Hey there! Here's a Digital Witness that has been shared with you:

Digital Witness

Issued to: WitnusApp user

In witness of the fact that data with the following digital fingerprint existed at the point in time below

Digital Data Fingerprint (Content ID)

fb01 8ec2 4fc5 b2b9 6bed ae7a 8a06 9103 d34a 7f58 c8f8 34b3 6837 10d4 999b 1d22 c142 1a41 bb17 5e09 703f 3261 6dca fbba f5f7 fe3a feee f765 296d c970 3aa3 7852

Witness Fingerprint (Witness Id)

8ebe f8e8 76f8 6541 10aa 5b0c a209 4c0d fe08 f699 3c50 b7b2 eaf2 4fb9 a2ee 81cf 355e ceae 1103 d3be 1a10 1274 f49e deab 2983 19ee 142c f3e0 e029 6582 5fe9 213a



A Digital Witness proves that something existed at a particular point in time. "Something" can be anything digital, in this case it's this photo taken by a user of the Witnus mobile app:
Evidence image
Here's a short description of the witness, from the person who shared it:
Ägarbeslut om återinvesteringar 2020 daterat 2020-01-01
This photo was taken on 8/24/2020 10:03:01 AM (Coordinated Universal Time, UTC)
It was taken here:
If you want to convince yourself that the Digital Witness is legitimate you can validate it yourself, using tools that are freely available on the Internet. Do you want to view the instructions on how to do that?
The app calculates a "fingerprint" of the photo file, and locks this fingerprint in a secure blockchain database to make sure it can't be manipulated. We call this fingerprint the Content Id, because it identifies the content.
A fingerprint is really a very large number, often presented as a long string of letters and numbers. In this case, that string looks like this:
That's pretty unreadable, so we've created an image matrix that represents that string in the form of an image instead. To compare two images, all you need to do is to drag one of them on top of the other. If they are identical, they will match up perfectly. If not, you'll notice because it looks like they are not properly aligned. Give it a try, just push one towards the other!
If the registered fingerprint matches the calculated, as it does here, it means that the content of the photo has not been modified since the time and date the photo was registered. Now let's validate that timestamp!
To do that, we again calculate a fingerprint. This time the fingerprint is based on a string that combines the first fingerprint, a signature that tells us who registered it, and the date and time this happened. Also, at the end of the string we tag on the Id of the user who created it, and the latitude and longitude where the witness was created. The combined string looks like this:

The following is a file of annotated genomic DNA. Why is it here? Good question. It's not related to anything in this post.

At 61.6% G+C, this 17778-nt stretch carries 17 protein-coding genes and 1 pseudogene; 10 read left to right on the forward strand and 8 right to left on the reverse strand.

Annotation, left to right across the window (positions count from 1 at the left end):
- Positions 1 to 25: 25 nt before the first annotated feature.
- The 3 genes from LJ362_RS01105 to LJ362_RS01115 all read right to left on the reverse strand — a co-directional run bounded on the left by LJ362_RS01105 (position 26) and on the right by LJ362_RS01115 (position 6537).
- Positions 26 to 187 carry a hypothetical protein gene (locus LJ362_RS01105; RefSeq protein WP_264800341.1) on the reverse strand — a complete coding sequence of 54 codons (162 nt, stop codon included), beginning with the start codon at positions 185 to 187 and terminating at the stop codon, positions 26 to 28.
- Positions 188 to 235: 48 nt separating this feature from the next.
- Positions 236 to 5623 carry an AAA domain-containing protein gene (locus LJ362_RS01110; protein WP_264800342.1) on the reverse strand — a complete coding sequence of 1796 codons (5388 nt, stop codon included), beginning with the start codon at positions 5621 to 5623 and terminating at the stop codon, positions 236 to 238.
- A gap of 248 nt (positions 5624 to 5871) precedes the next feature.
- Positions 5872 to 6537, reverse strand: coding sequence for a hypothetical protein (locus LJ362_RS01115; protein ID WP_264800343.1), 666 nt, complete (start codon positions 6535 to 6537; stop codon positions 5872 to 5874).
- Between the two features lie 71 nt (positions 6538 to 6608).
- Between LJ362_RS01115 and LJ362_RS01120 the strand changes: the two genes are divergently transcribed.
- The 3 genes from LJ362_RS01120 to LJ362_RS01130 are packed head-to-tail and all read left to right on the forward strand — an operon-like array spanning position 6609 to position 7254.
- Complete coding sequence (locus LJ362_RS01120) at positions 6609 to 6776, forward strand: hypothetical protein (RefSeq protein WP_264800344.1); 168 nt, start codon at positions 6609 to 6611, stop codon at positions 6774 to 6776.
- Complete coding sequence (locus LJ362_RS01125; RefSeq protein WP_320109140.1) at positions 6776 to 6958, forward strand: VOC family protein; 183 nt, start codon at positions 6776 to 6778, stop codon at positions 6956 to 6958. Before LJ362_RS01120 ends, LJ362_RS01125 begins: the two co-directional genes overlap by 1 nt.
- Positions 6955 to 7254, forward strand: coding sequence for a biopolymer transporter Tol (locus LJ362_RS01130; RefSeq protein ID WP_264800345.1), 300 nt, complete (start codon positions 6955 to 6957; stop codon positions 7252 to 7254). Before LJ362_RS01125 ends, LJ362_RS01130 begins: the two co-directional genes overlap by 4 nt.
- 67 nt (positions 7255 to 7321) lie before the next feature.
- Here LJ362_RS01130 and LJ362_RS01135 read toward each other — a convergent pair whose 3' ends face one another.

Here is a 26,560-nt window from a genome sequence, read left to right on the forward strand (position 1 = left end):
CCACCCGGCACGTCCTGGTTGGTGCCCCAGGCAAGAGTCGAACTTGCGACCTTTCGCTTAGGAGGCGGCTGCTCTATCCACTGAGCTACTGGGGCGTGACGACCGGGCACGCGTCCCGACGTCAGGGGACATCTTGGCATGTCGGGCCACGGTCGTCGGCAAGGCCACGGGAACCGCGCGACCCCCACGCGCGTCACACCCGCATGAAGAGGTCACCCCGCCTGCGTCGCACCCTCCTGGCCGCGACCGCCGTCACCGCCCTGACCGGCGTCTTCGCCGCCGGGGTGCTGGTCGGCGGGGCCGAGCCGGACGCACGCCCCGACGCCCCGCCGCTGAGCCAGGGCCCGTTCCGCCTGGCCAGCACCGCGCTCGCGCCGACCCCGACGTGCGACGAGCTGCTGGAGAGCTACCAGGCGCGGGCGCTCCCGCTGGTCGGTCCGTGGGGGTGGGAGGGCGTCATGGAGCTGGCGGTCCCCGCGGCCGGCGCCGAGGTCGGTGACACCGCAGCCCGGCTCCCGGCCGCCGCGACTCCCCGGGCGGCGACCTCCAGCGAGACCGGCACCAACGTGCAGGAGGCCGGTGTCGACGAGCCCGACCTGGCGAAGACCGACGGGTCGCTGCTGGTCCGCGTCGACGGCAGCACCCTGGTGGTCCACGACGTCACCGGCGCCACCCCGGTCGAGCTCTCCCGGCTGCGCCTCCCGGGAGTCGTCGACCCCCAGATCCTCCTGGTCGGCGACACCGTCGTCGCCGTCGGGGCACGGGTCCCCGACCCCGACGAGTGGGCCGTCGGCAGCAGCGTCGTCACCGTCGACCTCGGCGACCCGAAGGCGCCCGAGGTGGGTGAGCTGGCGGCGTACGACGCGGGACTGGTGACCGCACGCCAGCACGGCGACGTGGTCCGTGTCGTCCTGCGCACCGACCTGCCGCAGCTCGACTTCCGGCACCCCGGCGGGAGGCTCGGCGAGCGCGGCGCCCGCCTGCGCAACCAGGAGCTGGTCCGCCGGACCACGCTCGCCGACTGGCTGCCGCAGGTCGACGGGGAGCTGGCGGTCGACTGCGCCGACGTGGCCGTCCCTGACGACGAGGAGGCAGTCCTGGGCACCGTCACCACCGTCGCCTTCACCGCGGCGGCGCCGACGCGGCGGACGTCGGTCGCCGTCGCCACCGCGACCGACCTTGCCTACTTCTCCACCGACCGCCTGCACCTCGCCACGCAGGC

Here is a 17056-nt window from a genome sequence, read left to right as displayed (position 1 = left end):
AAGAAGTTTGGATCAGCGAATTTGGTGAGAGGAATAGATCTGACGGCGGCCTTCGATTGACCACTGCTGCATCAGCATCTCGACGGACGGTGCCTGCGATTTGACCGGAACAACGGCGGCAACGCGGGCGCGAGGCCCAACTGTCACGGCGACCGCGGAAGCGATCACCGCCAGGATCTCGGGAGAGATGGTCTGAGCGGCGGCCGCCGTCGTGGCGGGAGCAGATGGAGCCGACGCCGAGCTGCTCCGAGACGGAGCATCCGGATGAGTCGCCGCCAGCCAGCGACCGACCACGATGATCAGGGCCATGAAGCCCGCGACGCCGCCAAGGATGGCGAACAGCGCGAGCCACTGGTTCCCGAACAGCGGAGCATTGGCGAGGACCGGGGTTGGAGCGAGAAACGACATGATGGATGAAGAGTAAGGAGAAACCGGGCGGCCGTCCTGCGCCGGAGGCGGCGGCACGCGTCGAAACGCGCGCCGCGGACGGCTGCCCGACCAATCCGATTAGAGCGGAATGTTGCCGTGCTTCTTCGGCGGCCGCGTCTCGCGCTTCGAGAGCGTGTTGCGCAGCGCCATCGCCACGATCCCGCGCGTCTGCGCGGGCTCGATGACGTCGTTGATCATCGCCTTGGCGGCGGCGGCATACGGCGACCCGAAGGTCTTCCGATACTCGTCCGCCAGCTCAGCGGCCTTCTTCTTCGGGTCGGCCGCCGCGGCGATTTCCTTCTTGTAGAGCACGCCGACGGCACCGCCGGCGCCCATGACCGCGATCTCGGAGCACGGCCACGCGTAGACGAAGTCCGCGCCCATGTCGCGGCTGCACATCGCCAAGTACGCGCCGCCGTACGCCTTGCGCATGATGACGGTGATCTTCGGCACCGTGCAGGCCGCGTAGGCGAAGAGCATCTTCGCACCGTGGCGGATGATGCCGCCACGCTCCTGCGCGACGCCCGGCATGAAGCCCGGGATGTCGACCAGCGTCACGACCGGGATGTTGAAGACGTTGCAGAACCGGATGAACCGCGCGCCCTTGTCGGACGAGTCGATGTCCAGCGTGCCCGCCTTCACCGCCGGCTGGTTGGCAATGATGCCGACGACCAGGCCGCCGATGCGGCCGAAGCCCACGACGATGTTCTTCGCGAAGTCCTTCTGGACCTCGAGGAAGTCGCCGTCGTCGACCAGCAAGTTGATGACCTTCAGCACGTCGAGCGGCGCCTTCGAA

fb018ec24fc5b2b96bedae7a8a069103d34a7f58c8f834b3683710d4999b1d22c1421a41bb175e09703f32616dcafbbaf5f7fe3afeeef765296dc9703aa37852#2020-08-24T10:03:03.3665294ZWitnusApp userUserId9ccdfb85-52ee-4215-9105-b898eb197883Latitude57.7385887Longitude11.9530924
We call the calculated fingerprint of this string the Witness Id, becuase it identifies the Digital Witness. For this particular witness, the Witness Id looks like this:
Again, comparing images is easier (and more fun) than comparing strings of letters, so here you go:
If you want to validate the fingerprints yourself, you can do so by using any service that calculates SHA512 hashes. That's the technical name for the fingerprints, and if you just search for "sha512 online" on the Internet you'll find a number of such tools that are free to use.
To calculate the Content Id fingerprint, you download the media above and upload it to the hashing service and let it do its thing. The result you're looking for is matching fingerprints, that's what tells you that the media file is exactly the one that was registered.
Validating the Witness Id is even easier, you just copy the combined witness string (the one that contains the Content Id, the Signature and the Timestamp, among other things) and paste it into your SHA512 calculator service. It should then print a string that is identical to the Witness Id above. If it does, you know that the timestamp in the witness is identical to the one you just copied and pasted.
The final step is to validate that the Witness Id also has been inserted into a blockchain database, so that you can validate the timestamp of the blockchain transaction. That process is described for this particular Digital Witness on the following page (fair warning, there's quite a bit of math on the page):